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5 Top Yosemite Family Hikes, by Age Group

Yosemite National Park offers several wilderness trails that are ideal for families traveling with children. Our expert reveals her insider tips.

 

Hiking can be family-friendly in Yosemite National Park as long as you know which trails to tackle and what to expect on each. Here are five recommendations based on my several years of family hiking experiences.

Toddlers and Older Children 

Lower Yosemite Fall

Yosemite Falls is actually a series of three connecting falls; the lower fall is accessible to just about anyone, thanks to a wide, paved trail. Pick up the trailhead just north of Yosemite Lodge. Follow the pathway up a slight incline, through smooth boulders and past dense pine and cedar trees. Cross the bridge to the east, and you’ll see the falls to your left. It’s an easy one-third of a mile walk to the base of the falls. My husband, daughter and I always make this hike when we visit Yosemite; we’ve done it in the swelter of summer and amid snow and ice with equal success.

The ferocity of the falls depends on the season in which you visit. Come during May and June and expect to be drenched with spray at the look-out points. Come in October and November and you might not even see the water. Whatever the season, resist the temptation to crawl on the boulders at the base of the falls; this is enormously dangerous, and several people have lost their lives in this foolhardy endeavor.

If you have toddlers, turn around at the bridge and return the way you came. But if you’re traveling with older kids (5 and up), continue over the bridge and catch the unpaved path that runs beside the cliff. This extended section of the trail is much less trafficked, and for that reason it’s my favorite part of the hike. After about two-tenths of a mile you’ll hit a dirt horse path. Follow it to the south (right) and meander through stands of majestic pines and over a series of pretty little bridges. You’ll soon come to a clearing with several benches that have an idyllic view of the falls. In wet weather, bring along a few plastic grocery bags to cover the damp seats.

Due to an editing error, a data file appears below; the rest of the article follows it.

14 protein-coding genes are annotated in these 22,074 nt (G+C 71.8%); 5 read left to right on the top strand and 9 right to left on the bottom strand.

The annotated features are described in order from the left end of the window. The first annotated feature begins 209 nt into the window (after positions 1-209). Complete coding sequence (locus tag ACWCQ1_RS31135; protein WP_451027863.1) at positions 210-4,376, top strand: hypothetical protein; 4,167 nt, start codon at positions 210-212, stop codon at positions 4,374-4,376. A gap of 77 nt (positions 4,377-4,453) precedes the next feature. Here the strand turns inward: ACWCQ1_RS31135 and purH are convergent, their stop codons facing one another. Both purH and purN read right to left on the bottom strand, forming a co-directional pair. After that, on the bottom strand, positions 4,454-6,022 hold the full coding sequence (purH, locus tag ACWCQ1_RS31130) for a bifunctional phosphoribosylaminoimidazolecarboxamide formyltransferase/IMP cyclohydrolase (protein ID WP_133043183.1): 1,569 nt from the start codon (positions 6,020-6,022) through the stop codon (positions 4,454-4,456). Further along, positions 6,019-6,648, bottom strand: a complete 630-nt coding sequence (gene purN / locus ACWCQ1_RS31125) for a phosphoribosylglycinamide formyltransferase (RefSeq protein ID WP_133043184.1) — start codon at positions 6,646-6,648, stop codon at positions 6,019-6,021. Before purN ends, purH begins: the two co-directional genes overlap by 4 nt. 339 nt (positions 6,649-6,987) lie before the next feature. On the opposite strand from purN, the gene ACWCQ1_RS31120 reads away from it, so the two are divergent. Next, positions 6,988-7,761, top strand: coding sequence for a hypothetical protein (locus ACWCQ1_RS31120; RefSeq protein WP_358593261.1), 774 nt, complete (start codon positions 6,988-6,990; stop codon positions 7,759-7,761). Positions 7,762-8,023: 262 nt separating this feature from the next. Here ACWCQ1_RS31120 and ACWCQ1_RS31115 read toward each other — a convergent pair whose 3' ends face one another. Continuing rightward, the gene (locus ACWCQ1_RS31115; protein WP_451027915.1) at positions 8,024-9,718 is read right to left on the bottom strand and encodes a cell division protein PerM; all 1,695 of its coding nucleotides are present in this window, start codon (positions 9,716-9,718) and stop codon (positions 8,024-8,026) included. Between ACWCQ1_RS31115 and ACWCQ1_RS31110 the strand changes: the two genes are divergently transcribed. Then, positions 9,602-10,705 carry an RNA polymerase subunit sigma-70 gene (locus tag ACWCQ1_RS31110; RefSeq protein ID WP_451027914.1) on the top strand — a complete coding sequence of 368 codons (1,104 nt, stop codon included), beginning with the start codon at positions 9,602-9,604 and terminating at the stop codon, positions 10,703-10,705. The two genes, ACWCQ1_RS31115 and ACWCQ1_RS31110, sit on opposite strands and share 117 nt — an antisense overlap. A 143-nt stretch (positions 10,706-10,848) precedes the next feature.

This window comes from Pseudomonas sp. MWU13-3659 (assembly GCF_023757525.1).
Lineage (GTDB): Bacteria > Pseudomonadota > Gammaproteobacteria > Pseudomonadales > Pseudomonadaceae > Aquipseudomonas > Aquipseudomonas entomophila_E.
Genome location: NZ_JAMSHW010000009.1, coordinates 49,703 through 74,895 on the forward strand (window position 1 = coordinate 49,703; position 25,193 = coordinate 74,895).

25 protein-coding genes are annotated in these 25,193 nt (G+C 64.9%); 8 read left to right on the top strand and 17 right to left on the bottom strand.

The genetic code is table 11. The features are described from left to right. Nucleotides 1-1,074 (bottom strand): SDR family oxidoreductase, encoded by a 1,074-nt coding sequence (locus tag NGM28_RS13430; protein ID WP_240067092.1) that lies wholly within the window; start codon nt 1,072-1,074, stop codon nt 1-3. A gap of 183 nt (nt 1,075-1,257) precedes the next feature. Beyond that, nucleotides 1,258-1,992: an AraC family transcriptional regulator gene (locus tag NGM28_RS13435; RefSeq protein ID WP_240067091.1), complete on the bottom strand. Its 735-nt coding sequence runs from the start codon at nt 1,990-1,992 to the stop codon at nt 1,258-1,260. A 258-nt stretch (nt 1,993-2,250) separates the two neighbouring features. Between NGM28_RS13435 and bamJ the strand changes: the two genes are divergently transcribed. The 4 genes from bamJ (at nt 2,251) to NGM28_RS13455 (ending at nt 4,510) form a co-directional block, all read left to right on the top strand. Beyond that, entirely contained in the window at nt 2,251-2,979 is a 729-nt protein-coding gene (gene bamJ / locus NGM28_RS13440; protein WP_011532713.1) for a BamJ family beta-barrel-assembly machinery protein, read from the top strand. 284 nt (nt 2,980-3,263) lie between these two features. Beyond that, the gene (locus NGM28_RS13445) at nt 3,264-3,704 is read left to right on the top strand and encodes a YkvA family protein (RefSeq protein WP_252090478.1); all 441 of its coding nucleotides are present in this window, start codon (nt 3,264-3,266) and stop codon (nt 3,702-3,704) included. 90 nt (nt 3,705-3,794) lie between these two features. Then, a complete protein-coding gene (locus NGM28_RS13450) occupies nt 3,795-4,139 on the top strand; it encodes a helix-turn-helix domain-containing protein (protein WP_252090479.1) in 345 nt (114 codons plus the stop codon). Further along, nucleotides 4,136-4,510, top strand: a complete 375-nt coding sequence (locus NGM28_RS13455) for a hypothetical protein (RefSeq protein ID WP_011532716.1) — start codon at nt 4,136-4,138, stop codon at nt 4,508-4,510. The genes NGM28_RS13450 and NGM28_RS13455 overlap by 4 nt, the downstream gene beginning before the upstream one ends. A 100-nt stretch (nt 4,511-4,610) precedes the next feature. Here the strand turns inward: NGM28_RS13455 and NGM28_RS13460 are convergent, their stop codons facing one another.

Mirror Lake

Don’t let the name fool you; aside from May and June, you aren’t likely to find water in Mirror Lake. (In late spring, when the water level is high enough, there is a lovely reflection of Half Dome.) What you will find is a level, mostly paved trail that is easily accessible, even for babies and toddlers in strollers. The out-and-back loop is two miles, and the elevation change is negligible.

Catch the trail from the Mirror Lake shuttle stop. (Yosemite offers a free bus throughout the Valley; catch it from the Visitors Center and it’ll take you to all the major sites.) Follow the paved road (used only by park vehicles) through a dense forest of white firs, ponderosa pines and dogwoods (glorious during blooming season in May). After a mile, you’ll step out of the forest to see sandbars and enormous boulders in the lake bed. My 12-year-old is a budding rock climber, and particularly enjoys scampering up these. On our last visit, we hiked back via the bridal path loop (which is a little longer than taking the paved trail) and were thrilled to find Native American grinding stones, where generations of mothers and daughters used to pound out acorns.

Ages 5 and Up

Mariposa Grove